Authors: Jennifer Crusie
by Jennifer Crusie
Business takes a backseat when successful ad executive Emily Tate meets Richard Parker. He’s an accountant who’s been sent to keep her in line and under budget in her ad campaign for a sensual new perfume called Sizzle. And if Emily’s not careful, she could well melt in Richard’s hands.
Too Fast to Fall
by Victoria Dahl
For Jenny Stone, driving is her escape—from her past, her problems, her quiet life in Jackson Hole. But after Deputy Nate Hendricks stops her—again—for speeding, she could lose more than just her license. She could lose her heart. Nate seems to think that Jenny should replace her love for fast driving with something even more…heart pumping. And despite her need for speed, Jenny’s never been one for defying the law.
Alone With You
by Shannon Stacey
When waitress Darcy Vaughan’s friend asks her to help out with the launch of a fledgling restaurant, she’s happy to oblige. Little does she know the owner is Jake Holland, the perfect guy who slipped through her fingers after their one night of passion. But for Darcy and Jake, one touch was just not enough.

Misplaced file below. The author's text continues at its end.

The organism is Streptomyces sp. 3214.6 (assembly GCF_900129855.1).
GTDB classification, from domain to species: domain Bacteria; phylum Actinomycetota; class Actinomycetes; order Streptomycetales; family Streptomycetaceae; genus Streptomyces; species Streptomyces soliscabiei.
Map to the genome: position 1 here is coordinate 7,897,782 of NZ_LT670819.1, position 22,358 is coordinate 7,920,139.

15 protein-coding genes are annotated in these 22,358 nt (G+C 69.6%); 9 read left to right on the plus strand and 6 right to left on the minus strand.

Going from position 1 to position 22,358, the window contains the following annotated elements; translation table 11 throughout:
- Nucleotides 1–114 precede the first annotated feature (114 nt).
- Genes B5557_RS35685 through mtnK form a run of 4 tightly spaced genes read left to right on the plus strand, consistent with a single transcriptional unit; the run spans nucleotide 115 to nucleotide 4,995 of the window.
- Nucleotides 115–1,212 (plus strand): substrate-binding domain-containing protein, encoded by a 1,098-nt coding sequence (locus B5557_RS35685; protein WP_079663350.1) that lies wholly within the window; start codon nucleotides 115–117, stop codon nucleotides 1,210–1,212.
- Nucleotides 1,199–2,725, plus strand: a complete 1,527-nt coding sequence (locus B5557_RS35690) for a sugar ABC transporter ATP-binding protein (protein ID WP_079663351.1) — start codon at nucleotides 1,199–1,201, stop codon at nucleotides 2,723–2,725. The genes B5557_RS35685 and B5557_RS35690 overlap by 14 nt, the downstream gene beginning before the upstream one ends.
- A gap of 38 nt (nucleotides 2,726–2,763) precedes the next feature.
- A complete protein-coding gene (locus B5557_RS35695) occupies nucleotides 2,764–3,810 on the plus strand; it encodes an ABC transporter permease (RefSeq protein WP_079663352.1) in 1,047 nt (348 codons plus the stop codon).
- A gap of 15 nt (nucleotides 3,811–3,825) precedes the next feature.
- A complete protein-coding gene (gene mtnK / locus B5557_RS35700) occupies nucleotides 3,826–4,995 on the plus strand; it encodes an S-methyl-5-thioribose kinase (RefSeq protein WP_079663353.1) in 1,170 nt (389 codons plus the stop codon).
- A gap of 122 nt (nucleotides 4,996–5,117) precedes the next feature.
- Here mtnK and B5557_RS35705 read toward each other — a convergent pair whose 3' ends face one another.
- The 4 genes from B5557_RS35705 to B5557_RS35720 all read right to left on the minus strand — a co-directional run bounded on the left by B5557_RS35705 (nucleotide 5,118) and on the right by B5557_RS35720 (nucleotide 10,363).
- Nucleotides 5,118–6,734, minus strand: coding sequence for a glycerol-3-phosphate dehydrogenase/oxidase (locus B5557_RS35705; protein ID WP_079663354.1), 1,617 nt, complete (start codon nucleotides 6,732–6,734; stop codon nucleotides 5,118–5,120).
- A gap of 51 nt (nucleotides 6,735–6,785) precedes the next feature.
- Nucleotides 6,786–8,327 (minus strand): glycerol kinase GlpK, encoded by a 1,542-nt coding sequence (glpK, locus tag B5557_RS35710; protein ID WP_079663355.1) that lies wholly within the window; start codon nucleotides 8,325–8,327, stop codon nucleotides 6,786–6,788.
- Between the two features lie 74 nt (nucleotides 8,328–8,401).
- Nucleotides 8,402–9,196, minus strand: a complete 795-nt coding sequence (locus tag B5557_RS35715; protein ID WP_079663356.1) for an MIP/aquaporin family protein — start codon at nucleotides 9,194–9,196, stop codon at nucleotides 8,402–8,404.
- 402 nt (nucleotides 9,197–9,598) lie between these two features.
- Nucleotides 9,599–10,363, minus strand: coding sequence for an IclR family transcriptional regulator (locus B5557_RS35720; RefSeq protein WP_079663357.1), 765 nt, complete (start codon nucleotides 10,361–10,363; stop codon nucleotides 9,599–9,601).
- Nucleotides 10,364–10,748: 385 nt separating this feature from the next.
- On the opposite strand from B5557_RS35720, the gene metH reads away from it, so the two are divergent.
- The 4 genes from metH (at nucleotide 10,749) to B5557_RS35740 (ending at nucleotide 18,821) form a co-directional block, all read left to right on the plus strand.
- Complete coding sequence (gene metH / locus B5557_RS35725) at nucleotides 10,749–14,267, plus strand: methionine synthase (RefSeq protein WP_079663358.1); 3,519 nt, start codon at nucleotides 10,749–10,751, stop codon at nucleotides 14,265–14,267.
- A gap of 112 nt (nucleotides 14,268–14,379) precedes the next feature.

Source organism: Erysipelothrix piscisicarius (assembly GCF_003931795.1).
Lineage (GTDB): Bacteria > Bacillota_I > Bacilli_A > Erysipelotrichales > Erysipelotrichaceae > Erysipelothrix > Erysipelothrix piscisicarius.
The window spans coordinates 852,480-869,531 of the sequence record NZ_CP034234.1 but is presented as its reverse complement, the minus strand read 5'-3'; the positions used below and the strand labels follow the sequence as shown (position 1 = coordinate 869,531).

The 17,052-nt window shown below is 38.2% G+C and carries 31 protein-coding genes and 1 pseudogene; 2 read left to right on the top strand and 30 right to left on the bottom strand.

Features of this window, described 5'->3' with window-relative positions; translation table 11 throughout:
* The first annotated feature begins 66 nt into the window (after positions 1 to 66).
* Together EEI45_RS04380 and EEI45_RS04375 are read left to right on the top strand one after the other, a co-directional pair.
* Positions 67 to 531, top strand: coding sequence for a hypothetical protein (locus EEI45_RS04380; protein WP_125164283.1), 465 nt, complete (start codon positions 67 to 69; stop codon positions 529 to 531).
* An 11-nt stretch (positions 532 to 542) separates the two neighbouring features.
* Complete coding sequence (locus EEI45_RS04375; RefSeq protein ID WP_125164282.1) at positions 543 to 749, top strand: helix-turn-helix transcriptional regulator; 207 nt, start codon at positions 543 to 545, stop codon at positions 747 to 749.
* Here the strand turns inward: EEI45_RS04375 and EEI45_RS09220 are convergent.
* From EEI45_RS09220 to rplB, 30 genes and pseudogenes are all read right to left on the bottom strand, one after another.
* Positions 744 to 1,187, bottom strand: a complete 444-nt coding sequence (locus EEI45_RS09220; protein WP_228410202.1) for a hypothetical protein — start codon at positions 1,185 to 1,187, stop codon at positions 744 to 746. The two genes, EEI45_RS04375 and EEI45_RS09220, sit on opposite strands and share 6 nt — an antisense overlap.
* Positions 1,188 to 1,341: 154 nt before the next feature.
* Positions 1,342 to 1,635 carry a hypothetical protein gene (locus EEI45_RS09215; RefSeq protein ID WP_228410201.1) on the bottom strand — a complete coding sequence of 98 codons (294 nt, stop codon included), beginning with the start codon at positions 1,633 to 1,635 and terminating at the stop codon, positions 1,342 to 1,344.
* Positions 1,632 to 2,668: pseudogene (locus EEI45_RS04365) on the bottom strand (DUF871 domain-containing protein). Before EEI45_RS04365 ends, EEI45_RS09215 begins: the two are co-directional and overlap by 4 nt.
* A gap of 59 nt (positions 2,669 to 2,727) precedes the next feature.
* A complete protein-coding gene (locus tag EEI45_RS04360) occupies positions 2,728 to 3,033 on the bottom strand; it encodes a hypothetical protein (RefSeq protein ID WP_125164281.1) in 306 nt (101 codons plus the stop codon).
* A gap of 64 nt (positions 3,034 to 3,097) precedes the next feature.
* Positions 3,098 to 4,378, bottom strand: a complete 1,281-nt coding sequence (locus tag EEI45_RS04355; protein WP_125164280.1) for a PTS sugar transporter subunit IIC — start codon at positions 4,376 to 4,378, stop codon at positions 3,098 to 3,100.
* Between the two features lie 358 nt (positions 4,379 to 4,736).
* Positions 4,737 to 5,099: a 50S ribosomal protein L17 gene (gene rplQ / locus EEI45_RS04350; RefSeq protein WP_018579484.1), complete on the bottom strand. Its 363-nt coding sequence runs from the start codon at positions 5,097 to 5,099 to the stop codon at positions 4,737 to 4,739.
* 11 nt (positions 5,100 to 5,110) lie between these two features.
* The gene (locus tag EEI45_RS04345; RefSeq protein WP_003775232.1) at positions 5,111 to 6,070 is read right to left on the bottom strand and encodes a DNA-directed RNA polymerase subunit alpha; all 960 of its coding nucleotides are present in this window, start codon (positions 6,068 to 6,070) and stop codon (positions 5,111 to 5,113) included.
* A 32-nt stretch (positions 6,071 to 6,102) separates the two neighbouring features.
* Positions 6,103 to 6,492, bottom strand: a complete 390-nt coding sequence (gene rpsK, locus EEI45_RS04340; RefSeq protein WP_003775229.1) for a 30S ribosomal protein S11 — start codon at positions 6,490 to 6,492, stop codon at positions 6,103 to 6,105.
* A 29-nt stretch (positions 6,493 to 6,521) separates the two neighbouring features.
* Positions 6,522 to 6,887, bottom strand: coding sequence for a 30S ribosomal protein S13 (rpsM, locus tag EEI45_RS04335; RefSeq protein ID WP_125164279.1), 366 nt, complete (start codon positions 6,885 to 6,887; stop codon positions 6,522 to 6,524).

Praise for the authors of
New York Times
“Crusie has a gift for concocting nutty scenarios and witty one-liners… Genuine laughs.”
“Few popular writers handle light romantic comedy as deftly as Jennifer Crusie.”
“Crusie seems incapable of writing a boring page, or one that’s not aglow.”
What the Lady Wants
“This is one hot romance.”
RT Book Reviews
Good Girls Don’t
“Sassy and smokingly sexy,
Talk Me Down
is one delicious joyride of a book.”
New York Times
bestselling author Connie Brockway
“[A] hands-down winner, a sensual story filled with memorable characters.”
Start Me Up
New York Times
“Books like this are why I read romance.”
Smart Bitches, Trashy Books
“Shannon Stacey’s books deliver exactly what we need in contemporary romances…. I feel safe that every time I pick up a Stacey book I’m going to read something funny, sexy and loving.”
—Jane Litte of
All He Ever Needed
“I’m madly in love with the Kowalskis!”
New York Times
bestselling author Nalini Singh
Victoria Dahl & Shannon Stacey
For Mary Beth Pringle,
who once told me that if I tried,
I could write anything.
So I did.
partner,” Emily Tate said through her teeth. “I like working alone.” She clenched her fists to pound them on the desk in front of her and then unclenched them and smoothed down the jacket of her business suit, instead. “I don’t need a partner, George.”
Her boss looked exasperated, and she automatically put her hand to her hair to make sure every strand was in place, that no dark curls had escaped from her tight French twist. Be cool, calm and detached, she told herself.
I want to kill him for this.
“Look, Em.” George tossed a folder across the table to her. “Those are the cost estimates from your Paradise project and the final costs after you brought the project in.”